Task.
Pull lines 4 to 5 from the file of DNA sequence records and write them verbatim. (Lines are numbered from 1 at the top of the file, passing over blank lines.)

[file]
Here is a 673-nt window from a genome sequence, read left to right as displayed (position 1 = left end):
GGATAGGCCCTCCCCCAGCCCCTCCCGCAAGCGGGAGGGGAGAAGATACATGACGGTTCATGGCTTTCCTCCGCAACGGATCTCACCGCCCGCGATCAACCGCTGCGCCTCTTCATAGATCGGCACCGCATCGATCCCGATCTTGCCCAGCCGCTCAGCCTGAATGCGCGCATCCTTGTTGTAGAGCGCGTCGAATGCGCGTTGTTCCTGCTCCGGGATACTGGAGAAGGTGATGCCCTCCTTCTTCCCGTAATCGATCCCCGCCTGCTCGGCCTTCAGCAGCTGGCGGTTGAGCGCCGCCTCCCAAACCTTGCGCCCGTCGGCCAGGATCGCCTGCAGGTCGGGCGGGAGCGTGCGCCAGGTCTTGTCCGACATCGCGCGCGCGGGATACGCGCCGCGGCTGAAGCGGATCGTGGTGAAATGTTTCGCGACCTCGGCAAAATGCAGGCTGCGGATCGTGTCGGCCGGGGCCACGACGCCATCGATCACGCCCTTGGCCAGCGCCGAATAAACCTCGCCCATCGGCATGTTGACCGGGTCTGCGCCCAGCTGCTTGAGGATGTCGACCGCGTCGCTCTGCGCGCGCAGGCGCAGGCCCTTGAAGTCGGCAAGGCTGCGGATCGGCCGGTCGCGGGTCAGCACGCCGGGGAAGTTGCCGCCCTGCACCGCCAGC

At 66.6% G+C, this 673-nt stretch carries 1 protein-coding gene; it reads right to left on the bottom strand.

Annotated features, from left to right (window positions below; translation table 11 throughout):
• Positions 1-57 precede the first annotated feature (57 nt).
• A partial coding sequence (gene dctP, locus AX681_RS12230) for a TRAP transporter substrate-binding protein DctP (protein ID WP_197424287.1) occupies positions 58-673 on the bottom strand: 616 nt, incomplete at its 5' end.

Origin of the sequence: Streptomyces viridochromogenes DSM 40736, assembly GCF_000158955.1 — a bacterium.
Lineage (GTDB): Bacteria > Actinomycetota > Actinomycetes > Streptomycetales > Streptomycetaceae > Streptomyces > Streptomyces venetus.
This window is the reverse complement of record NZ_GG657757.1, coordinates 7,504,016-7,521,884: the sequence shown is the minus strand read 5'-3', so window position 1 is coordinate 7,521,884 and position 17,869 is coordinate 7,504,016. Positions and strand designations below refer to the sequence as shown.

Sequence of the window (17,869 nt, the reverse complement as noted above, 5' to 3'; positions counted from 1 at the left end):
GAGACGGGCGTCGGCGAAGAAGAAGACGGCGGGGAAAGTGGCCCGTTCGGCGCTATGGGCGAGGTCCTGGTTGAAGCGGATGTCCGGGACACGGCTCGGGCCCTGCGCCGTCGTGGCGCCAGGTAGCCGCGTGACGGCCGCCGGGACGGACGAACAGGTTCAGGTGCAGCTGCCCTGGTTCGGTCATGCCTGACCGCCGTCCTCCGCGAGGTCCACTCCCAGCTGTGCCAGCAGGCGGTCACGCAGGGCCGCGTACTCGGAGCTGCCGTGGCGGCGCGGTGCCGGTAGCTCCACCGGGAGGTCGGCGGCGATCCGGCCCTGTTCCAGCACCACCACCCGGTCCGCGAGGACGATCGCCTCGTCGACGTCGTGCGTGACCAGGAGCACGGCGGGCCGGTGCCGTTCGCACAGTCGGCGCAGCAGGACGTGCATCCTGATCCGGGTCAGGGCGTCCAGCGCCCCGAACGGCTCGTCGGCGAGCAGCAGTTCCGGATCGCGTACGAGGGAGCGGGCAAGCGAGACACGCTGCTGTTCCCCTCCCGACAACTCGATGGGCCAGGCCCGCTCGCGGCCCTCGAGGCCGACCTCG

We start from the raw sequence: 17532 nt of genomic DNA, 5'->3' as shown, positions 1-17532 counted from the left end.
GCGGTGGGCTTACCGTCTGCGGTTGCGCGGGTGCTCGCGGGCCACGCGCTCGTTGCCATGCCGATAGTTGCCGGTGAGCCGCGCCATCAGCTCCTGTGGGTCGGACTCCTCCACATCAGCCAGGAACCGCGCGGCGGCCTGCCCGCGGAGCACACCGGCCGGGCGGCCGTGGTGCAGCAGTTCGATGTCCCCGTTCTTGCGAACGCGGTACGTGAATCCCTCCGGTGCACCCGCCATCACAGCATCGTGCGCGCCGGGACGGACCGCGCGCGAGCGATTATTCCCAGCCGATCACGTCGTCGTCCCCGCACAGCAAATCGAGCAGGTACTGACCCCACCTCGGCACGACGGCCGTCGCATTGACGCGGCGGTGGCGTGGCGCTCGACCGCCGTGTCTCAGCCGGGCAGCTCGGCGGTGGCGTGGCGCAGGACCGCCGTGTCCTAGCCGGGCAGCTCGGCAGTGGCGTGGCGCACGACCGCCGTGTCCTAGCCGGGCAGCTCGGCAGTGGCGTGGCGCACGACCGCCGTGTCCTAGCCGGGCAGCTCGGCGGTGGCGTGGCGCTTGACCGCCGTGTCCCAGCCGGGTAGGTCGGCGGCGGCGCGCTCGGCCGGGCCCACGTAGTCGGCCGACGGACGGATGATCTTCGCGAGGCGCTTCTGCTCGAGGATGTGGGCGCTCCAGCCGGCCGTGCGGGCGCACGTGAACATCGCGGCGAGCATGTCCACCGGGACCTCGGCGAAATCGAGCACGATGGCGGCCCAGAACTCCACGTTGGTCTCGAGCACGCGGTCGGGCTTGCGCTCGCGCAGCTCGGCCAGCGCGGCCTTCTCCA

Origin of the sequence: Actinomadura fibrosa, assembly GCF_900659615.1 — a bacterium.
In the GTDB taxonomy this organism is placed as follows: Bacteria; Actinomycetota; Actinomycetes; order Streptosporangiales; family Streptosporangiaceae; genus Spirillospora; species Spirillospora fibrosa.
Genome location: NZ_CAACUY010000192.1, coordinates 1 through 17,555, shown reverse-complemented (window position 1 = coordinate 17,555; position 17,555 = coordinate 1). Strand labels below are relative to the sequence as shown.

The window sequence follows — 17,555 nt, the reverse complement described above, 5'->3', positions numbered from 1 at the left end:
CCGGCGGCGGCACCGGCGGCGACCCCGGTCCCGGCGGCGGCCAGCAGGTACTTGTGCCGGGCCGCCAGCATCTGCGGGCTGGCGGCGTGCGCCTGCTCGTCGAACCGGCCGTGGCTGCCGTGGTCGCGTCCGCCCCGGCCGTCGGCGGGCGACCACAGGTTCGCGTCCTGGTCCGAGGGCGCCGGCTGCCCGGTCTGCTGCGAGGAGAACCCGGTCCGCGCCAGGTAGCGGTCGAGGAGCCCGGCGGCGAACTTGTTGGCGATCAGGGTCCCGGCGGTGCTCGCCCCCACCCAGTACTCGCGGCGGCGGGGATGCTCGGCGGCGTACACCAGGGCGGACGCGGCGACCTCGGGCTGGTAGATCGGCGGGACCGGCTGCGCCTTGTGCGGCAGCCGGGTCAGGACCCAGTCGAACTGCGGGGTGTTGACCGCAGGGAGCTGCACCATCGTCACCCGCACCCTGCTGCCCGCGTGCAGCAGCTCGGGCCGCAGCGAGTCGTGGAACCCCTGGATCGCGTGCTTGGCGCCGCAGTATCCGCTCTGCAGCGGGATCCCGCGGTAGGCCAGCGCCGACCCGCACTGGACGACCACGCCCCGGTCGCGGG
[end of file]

Annotated features, from left to right (window positions below; translation table 11 throughout):
• Positions 1-57 precede the first annotated feature (57 nt).